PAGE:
Zoe, 1968 oil on canvas, 84 x 80 inches
NORMAN BLUHM PAINTINGS 1967-1974
covers: Tages (detail), 1971 oil on canvas, 48 x 108 inches Norman Bluhm in Milbrook studio, 1973 photo by Kerby Smith artworks photographed by Don Ross © 2011 Loretta Howard Gallery ISBN: 978-0-9842804-4-5
APRIL 7 – MAY 27 2011
525 West 26th Street New York NY 10001 212.695.0164 www.lorettahoward.com
Paint as a Form of Erotic Engagement by John Yau When I am feeling depressed anxious sullen all you have to do is take your clothes off and all is wiped away revealing life’s tenderness that we are flesh and breathe and are near us Frank O’Hara
As I see it, there are two obvious reasons why Bluhm’s paintings from the late 1960s to the mid 1970s, the period of his first major breakthrough, are only starting to receive the attention they deserve, largely because of the determined efforts of younger critics such as Raphael Rubinstein and Barry Schwabsky. The first is because he never allied his work with, nor even accommodated it to, Formalist condemnations of drawing and spatiality. At a time when the primary, authorized task of painters was to emphasize painting’s two-dimensional surface, Bluhm deliberately isolated himself from this repressive mainstream discourse in order to figure out new ways to organize the relationship between form and space. Moreover, he wanted to achieve his spatial reorganizations without opting for any of the four most obvious resolutions—perspective, geometric stasis, optical, or literal. Instead of joining the ranks of those who agreed to jettison space and the past, Bluhm did exactly the opposite. He sought ways to embrace classical tradition all the way back to the red-figure Greek vases and cups (ca. 500 B.C.E.) decorated with drawings of heterosexual and homosexual couplings. Under the influence of the church, the classical tradition bifurcated into two different currents, the joyful and the tragic, the celebration of love and the commemoration of suffering. Bluhm embraced the former, in contrast to many of his contemporaries, who connected to the latter. As his paintings reveal, he recognized that the celebration of love often explored the bonds between voyeurism and erotic content, something which had preoccupied Renaissance, Baroque, Rococo and Romantic painters, as much as it did Peter Paul Rubens, Jean-Honoré Fragonard, Edgar Degas, Pablo Picasso and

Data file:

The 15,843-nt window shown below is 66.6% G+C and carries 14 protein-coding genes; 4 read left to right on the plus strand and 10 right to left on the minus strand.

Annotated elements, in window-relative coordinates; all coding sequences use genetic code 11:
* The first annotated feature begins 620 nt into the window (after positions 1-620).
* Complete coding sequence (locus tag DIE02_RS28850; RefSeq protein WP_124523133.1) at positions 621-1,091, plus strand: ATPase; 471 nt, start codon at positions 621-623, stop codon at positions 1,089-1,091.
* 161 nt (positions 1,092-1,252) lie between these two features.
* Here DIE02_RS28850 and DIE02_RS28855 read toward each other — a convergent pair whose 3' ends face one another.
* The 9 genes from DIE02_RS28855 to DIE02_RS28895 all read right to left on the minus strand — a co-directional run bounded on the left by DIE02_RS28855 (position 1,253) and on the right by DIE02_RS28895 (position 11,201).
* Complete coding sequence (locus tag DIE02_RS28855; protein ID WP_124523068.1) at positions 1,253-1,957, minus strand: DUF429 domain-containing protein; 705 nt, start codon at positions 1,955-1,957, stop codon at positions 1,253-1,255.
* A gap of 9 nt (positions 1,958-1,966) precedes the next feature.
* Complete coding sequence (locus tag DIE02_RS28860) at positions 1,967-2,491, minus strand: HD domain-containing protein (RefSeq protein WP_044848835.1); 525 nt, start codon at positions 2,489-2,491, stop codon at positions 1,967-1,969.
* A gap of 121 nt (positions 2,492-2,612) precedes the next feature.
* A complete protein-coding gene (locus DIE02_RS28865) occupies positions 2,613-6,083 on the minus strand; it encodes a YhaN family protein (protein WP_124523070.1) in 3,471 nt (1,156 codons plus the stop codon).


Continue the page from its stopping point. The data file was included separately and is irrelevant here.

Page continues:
Henri Matisse, could be made fresh in every sense of the word. The second reason is that the indecorous elements integral to Bluhm’s paintings are apt to ruffle some viewers’ sensibilities. By using formalism as a cover, it is possible to ignore the reality that paintings such as Artemis (1968), Aphrodite (1969) Iole (1972), Tertia Aemilia (1972), and Manto (1974) are based on the grand tradition of the nude and the celebration of physical pleasure, despite their rounded, sinuous forms and sugary palettes of pink, lavender, blue, and red. As Edouard Manet’s scandalous Olympia (1863) revealed, society wants antiseptic human bodies, not flesh. Contemporary society’s current interest in cyborgs, holograms, and replicants (perfect bodiless bodies) suggests that this preference is still true, and obtaining artifacts from glamour’s regulated realm are what count most. Being clothed signifies at least a passing nod to society’s laws and taboos, while being nude is to exist outside the law, and to be a threat. By naming many of his paintings after women in Greek mythology, Bluhm reinhabited the erotic tradition that began in the Renaissance. For it was to circumvent the Church’s severe constraints on content that Renaissance painters began depicting a pre-Christian, alternative world populated by mythological figures ranging from gods to beasts. Like his forebears, Bluhm realized that he too had to articulate a self-sufficient realm (alternative world) where erotic encounters could take place.
All the paintings in this exhibition were done between 1967 and 1974, at a time when the second generation of Formalist critics were refining and advancing their various agendas. According to received wisdom, reiterating painting’s flatness was the